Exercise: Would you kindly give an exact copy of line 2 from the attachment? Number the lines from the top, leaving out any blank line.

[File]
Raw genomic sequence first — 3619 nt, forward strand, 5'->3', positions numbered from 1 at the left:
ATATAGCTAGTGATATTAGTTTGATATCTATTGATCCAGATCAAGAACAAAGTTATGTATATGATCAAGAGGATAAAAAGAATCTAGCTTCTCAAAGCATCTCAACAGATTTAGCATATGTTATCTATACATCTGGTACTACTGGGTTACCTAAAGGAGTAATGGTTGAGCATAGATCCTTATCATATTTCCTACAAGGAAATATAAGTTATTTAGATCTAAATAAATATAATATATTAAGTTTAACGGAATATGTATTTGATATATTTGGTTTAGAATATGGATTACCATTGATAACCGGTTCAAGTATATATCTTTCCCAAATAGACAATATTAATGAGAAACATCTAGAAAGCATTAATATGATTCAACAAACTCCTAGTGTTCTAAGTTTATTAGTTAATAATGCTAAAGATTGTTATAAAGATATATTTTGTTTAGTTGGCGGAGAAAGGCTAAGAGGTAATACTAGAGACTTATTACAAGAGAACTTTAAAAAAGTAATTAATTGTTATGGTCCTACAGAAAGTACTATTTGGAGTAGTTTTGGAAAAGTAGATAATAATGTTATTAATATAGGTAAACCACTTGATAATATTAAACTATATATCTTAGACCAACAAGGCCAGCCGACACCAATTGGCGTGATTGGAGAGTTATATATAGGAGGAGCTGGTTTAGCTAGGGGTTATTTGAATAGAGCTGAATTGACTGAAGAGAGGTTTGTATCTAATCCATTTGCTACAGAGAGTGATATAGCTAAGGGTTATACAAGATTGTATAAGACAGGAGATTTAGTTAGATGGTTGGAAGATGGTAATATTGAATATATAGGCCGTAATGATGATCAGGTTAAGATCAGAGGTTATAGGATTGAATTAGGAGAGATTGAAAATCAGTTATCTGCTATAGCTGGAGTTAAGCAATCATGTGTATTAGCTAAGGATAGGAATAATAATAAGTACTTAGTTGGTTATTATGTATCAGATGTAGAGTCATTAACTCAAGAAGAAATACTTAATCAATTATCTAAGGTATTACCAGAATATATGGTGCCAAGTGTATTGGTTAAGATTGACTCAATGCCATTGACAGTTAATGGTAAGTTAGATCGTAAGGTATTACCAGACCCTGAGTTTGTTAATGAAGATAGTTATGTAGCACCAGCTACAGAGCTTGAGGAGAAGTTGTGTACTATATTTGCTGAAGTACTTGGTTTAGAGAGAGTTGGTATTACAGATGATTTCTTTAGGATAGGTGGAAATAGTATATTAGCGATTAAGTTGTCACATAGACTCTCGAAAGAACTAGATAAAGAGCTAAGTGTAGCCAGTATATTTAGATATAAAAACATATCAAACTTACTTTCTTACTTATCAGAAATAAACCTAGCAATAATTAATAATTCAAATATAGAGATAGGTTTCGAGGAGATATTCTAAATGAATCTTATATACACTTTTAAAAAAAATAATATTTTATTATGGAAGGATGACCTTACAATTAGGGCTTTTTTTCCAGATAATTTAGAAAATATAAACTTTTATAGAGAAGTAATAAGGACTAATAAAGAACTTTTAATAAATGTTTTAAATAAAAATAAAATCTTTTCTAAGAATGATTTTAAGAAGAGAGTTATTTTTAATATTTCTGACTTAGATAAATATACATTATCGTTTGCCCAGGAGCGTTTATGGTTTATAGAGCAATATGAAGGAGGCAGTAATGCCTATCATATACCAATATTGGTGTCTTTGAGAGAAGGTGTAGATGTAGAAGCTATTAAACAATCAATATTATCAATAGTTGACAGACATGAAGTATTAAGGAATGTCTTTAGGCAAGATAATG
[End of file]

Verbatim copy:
ATATAGCTAGTGATATTAGTTTGATATCTATTGATCCAGATCAAGAACAAAGTTATGTATATGATCAAGAGGATAAAAAGAATCTAGCTTCTCAAAGCATCTCAACAGATTTAGCATATGTTATCTATACATCTGGTACTACTGGGTTACCTAAAGGAGTAATGGTTGAGCATAGATCCTTATCATATTTCCTACAAGGAAATATAAGTTATTTAGATCTAAATAAATATAATATATTAAGTTTAACGGAATATGTATTTGATATATTTGGTTTAGAATATGGATTACCATTGATAACCGGTTCAAGTATATATCTTTCCCAAATAGACAATATTAATGAGAAACATCTAGAAAGCATTAATATGATTCAACAAACTCCTAGTGTTCTAAGTTTATTAGTTAATAATGCTAAAGATTGTTATAAAGATATATTTTGTTTAGTTGGCGGAGAAAGGCTAAGAGGTAATACTAGAGACTTATTACAAGAGAACTTTAAAAAAGTAATTAATTGTTATGGTCCTACAGAAAGTACTATTTGGAGTAGTTTTGGAAAAGTAGATAATAATGTTATTAATATAGGTAAACCACTTGATAATATTAAACTATATATCTTAGACCAACAAGGCCAGCCGACACCAATTGGCGTGATTGGAGAGTTATATATAGGAGGAGCTGGTTTAGCTAGGGGTTATTTGAATAGAGCTGAATTGACTGAAGAGAGGTTTGTATCTAATCCATTTGCTACAGAGAGTGATATAGCTAAGGGTTATACAAGATTGTATAAGACAGGAGATTTAGTTAGATGGTTGGAAGATGGTAATATTGAATATATAGGCCGTAATGATGATCAGGTTAAGATCAGAGGTTATAGGATTGAATTAGGAGAGATTGAAAATCAGTTATCTGCTATAGCTGGAGTTAAGCAATCATGTGTATTAGCTAAGGATAGGAATAATAATAAGTACTTAGTTGGTTATTATGTATCAGATGTAGAGTCATTAACTCAAGAAGAAATACTTAATCAATTATCTAAGGTATTACCAGAATATATGGTGCCAAGTGTATTGGTTAAGATTGACTCAATGCCATTGACAGTTAATGGTAAGTTAGATCGTAAGGTATTACCAGACCCTGAGTTTGTTAATGAAGATAGTTATGTAGCACCAGCTACAGAGCTTGAGGAGAAGTTGTGTACTATATTTGCTGAAGTACTTGGTTTAGAGAGAGTTGGTATTACAGATGATTTCTTTAGGATAGGTGGAAATAGTATATTAGCGATTAAGTTGTCACATAGACTCTCGAAAGAACTAGATAAAGAGCTAAGTGTAGCCAGTATATTTAGATATAAAAACATATCAAACTTACTTTCTTACTTATCAGAAATAAACCTAGCAATAATTAATAATTCAAATATAGAGATAGGTTTCGAGGAGATATTCTAAATGAATCTTATATACACTTTTAAAAAAAATAATATTTTATTATGGAAGGATGACCTTACAATTAGGGCTTTTTTTCCAGATAATTTAGAAAATATAAACTTTTATAGAGAAGTAATAAGGACTAATAAAGAACTTTTAATAAATGTTTTAAATAAAAATAAAATCTTTTCTAAGAATGATTTTAAGAAGAGAGTTATTTTTAATATTTCTGACTTAGATAAATATACATTATCGTTTGCCCAGGAGCGTTTATGGTTTATAGAGCAATATGAAGGAGGCAGTAATGCCTATCATATACCAATATTGGTGTCTTTGAGAGAAGGTGTAGATGTAGAAGCTATTAAACAATCAATATTATCAATAGTTGACAGACATGAAGTATTAAGGAATGTCTTTAGGCAAGATAATG